In his review of Moral Prejudices by Annette Baier, Colin McGinn claimed that Baier had proposed that universities accommodate the demands of women’s reproductive clocks by allowing women to postpone tenure decisions until the age of 50 (New Republic, Oct. ..
The following is a guest post* by Nomy Arpaly, professor of philosophy at Brown University. In it, she discusses the effects of politeness and rudeness in philosophy. It was initially posted at PEA Soup.
Is Polite Philosophical Discussion Possible?
I’ll never forget the old guy who asked me, at an APA interview: “suppose I wanted to slap you, ..
This summer has seen a series of guest posts by Elijah Millgram (Utah) on his new book, The Great Endarkenment: Philosophy for an Age of Hyperspecialization. One theme of the book is that there has been a steep increase in specialization that in some ways threatens knowledge. In the following post*, Millgram starts an exchange with Jerome Ravetz, author of Scientif..
This is the second in a series of guest posts* by Elijah Millgram (Utah) based on themes from his new book, The Great Endarkenment: Philosophy for an Age of Hyperspecialization. The first post appeared here last week.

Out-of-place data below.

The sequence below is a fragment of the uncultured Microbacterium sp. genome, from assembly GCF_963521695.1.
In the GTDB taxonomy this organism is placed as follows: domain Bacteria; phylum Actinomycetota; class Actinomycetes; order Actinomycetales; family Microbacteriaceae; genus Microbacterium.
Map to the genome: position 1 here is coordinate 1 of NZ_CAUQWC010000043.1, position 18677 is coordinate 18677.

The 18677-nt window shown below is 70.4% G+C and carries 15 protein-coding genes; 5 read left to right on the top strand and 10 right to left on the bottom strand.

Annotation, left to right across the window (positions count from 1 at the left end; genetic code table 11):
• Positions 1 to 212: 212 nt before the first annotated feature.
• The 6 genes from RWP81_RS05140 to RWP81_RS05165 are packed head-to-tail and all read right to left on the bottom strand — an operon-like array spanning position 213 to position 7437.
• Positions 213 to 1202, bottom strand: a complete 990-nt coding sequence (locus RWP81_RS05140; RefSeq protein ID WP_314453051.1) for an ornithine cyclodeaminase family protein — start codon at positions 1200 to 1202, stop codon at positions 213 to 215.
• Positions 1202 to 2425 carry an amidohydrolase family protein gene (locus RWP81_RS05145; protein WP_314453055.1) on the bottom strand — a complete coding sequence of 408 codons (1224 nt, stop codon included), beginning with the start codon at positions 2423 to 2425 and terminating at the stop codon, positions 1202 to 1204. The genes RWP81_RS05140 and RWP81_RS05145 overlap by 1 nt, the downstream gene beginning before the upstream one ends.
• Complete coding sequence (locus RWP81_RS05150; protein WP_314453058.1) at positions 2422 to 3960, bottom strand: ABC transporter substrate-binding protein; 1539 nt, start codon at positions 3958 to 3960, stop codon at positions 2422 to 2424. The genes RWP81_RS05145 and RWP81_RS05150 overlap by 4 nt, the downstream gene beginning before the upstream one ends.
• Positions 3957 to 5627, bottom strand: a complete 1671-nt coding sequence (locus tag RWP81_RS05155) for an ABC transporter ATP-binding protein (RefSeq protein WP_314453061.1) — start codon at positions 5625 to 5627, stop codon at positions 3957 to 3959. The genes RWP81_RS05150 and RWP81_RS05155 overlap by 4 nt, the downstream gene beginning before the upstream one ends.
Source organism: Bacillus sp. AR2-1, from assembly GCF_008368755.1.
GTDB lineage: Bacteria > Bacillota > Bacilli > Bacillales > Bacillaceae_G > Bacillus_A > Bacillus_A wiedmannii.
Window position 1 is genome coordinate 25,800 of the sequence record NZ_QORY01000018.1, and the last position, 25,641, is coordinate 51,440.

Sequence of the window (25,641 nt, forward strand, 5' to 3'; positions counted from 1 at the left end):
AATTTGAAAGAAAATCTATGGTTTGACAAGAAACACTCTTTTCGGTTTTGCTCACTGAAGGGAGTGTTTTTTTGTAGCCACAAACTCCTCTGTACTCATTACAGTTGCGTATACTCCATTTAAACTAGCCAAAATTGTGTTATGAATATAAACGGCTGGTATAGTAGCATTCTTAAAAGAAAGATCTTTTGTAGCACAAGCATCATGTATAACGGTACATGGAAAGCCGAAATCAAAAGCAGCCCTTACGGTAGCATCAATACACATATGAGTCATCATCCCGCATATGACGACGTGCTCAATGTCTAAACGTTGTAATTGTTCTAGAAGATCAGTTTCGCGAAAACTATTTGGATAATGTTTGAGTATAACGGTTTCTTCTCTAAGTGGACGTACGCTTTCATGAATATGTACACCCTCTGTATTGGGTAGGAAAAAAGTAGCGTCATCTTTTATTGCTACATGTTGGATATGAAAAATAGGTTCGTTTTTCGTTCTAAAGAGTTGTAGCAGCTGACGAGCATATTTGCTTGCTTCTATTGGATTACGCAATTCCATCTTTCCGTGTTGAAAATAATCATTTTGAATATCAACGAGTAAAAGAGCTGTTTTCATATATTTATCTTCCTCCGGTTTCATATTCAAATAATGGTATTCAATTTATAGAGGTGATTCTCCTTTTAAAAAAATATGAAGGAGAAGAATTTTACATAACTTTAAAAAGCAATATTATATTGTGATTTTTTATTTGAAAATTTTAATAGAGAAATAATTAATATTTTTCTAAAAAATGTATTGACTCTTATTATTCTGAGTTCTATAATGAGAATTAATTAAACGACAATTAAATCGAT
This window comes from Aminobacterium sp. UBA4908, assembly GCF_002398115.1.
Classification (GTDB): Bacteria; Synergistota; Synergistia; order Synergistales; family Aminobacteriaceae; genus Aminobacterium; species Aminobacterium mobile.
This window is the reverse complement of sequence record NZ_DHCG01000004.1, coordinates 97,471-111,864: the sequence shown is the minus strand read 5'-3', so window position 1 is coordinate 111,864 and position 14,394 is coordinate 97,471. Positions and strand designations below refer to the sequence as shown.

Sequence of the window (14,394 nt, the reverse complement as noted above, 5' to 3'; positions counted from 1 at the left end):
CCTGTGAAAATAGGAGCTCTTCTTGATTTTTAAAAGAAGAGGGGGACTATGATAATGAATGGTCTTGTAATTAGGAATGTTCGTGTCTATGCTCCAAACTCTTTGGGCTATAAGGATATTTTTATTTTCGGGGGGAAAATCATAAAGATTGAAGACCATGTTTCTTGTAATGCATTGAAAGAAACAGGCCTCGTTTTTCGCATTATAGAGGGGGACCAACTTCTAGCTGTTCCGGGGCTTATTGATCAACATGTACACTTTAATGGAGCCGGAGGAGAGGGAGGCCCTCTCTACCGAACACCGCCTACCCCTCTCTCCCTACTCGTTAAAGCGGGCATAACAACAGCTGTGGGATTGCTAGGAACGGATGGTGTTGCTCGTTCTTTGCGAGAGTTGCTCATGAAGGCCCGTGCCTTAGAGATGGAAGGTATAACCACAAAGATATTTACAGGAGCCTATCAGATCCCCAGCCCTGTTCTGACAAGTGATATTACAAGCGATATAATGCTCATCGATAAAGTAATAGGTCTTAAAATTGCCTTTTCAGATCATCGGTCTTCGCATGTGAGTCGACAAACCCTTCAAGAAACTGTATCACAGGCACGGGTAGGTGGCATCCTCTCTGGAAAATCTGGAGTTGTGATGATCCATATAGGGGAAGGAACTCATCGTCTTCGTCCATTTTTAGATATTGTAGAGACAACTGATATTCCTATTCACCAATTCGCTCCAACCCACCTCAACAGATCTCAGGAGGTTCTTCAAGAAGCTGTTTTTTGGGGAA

Serial Hyperspecializers and How They Think
by Elijah Millgram
A little while back, an engineer I know wanted to chat with me about transhuman..
A Response to Brian Leiter from the Margins
by Christopher Lebron
Take a look around you. It’s a new day. Campuses around the country have put the world on notice that there is no last place of refuge for marginalization. Ap..
This is the fourth in a series of guest posts* by Elijah Millgram (Utah) based on themes from his new book, The Great Endarkenment: Philosophy for an Age of Hyperspecialization. (Here are the first, second, and third entries.)
Metaphysics by Forgetting
by Elijah Millgram
We all remember the scene where Dorothy and her friends, standing in awe before the enor..
Does Philosophy Matter?
by Walter Sinnott-Armstrong
Philosophers love to complain about bad reasoning. How can those other people commit such silly fallacies? Don’t they see how..
The following is a guest post* by Joshua A. Miller (Loyola University Maryland). It is slightly edited version of a post originally published at his blog, Another Panacea, partly in response to the post here by Nomy Arpaly (Brown), “Is Polite Philosophical Conversation Possible?“
The following is a guest post* by Simon Fokt (Edinburgh), who, among other things, created the Diversity Reading List, a resource for those interested in including in their teaching works by authors from groups traditionally underrepresented in philosophy.